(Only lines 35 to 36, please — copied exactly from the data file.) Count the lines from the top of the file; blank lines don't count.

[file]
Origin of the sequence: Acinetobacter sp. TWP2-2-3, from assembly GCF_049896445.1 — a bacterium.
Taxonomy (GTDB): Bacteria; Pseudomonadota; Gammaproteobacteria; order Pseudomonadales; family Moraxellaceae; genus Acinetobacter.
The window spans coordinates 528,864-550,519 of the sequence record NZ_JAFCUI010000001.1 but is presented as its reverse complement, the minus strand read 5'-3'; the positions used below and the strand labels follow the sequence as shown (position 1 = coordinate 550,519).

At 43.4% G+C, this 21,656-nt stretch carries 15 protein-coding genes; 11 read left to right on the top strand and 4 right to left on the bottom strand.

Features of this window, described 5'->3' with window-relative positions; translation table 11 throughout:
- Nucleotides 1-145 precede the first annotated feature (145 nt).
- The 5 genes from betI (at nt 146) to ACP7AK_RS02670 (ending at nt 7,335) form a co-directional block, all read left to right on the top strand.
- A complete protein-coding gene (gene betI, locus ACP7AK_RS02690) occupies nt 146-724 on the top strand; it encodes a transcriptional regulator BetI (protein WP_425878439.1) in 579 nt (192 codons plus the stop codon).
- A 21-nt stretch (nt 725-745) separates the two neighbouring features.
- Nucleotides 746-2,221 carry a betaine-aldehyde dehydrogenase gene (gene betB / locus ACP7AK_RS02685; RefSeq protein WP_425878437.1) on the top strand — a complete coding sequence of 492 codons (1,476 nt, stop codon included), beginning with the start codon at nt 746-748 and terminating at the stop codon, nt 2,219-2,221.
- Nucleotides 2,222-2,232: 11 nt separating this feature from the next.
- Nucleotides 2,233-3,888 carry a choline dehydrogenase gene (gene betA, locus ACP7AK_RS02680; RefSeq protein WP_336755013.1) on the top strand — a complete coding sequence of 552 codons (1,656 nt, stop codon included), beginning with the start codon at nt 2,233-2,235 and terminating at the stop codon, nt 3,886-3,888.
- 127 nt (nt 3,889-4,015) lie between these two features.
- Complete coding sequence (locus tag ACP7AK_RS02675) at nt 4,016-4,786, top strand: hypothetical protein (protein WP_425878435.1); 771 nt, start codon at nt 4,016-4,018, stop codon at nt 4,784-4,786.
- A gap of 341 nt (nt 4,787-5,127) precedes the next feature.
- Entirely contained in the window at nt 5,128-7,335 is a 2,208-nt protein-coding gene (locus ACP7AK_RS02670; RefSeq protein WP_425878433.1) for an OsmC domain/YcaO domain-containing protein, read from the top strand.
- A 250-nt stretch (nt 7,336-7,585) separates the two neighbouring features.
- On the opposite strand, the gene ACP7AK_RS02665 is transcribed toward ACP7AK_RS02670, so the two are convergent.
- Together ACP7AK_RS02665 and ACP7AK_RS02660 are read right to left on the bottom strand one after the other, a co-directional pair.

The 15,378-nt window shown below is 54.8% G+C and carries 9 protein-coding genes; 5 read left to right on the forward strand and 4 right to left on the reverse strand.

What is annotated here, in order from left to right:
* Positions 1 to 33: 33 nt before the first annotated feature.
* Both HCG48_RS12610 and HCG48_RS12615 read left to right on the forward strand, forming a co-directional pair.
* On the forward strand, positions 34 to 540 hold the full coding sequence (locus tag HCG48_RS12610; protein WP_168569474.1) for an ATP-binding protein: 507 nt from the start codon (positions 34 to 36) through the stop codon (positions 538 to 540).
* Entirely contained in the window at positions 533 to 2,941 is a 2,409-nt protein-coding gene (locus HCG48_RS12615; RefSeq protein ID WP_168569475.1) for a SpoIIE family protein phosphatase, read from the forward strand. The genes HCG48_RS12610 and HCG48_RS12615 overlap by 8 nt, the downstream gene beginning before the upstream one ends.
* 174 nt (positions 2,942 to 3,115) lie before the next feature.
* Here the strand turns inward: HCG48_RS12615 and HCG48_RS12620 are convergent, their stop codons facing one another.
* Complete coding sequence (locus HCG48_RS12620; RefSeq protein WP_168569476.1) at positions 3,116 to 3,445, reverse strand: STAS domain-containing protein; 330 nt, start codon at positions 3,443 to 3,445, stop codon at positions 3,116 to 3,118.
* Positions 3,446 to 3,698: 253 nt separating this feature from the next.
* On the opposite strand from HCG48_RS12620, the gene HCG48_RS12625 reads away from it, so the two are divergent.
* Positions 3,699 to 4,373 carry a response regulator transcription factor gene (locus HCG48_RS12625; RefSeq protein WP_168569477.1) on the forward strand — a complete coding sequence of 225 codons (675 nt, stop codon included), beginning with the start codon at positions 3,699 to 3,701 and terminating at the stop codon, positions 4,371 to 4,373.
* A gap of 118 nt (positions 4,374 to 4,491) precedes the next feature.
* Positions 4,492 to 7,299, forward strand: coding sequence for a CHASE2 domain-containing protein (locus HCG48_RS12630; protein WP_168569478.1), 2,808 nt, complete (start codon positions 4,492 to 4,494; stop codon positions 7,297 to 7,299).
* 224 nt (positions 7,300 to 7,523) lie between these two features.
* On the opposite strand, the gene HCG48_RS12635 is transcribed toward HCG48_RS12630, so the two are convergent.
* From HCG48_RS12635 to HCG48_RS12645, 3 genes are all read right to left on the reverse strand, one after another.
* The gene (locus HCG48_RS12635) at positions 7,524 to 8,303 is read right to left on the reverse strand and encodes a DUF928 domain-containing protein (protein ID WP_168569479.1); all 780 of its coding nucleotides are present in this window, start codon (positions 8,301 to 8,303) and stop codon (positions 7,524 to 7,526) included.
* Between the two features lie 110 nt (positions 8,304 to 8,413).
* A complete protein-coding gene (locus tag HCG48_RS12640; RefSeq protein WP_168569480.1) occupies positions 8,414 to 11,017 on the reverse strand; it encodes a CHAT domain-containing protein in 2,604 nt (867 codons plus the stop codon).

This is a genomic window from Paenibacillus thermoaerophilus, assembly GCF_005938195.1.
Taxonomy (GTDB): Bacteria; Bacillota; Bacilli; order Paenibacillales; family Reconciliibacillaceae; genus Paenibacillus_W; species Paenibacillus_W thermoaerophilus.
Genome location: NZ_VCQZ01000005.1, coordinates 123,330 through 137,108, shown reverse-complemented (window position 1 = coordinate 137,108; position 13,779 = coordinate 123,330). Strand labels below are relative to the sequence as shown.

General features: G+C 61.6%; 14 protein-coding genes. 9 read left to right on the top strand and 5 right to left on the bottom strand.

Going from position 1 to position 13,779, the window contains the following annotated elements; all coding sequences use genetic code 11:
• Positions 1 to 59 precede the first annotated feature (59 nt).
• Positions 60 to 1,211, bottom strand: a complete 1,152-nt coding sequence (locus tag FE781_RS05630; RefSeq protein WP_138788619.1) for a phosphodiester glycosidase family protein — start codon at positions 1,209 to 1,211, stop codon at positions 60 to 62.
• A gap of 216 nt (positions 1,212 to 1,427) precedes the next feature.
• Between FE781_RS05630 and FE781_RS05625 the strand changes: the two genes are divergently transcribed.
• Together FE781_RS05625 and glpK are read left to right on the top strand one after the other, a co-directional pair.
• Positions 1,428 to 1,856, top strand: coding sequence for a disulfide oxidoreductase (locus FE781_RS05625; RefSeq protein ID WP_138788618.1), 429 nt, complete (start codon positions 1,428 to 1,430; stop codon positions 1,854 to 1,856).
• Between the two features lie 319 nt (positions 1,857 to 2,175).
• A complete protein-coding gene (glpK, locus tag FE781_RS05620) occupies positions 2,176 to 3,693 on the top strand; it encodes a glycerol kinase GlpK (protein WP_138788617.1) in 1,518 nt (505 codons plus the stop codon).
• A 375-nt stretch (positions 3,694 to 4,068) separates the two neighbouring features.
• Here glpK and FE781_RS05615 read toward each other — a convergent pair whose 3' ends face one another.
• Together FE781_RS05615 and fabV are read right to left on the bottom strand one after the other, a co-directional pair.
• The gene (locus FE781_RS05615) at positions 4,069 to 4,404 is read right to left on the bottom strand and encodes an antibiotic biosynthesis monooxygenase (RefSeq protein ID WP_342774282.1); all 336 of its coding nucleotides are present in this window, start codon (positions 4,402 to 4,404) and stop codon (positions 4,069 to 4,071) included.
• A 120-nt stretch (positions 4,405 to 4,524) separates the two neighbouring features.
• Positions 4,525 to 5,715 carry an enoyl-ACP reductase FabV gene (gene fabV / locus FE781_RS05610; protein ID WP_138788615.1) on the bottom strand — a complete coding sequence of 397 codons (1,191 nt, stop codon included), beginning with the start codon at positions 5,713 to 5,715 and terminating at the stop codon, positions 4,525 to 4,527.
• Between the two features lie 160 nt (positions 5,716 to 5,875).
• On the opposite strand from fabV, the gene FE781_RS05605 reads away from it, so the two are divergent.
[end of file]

* On the opposite strand, the gene HCG48_RS12635 is transcribed toward HCG48_RS12630, so the two are convergent.
* From HCG48_RS12635 to HCG48_RS12645, 3 genes are all read right to left on the reverse strand, one after another.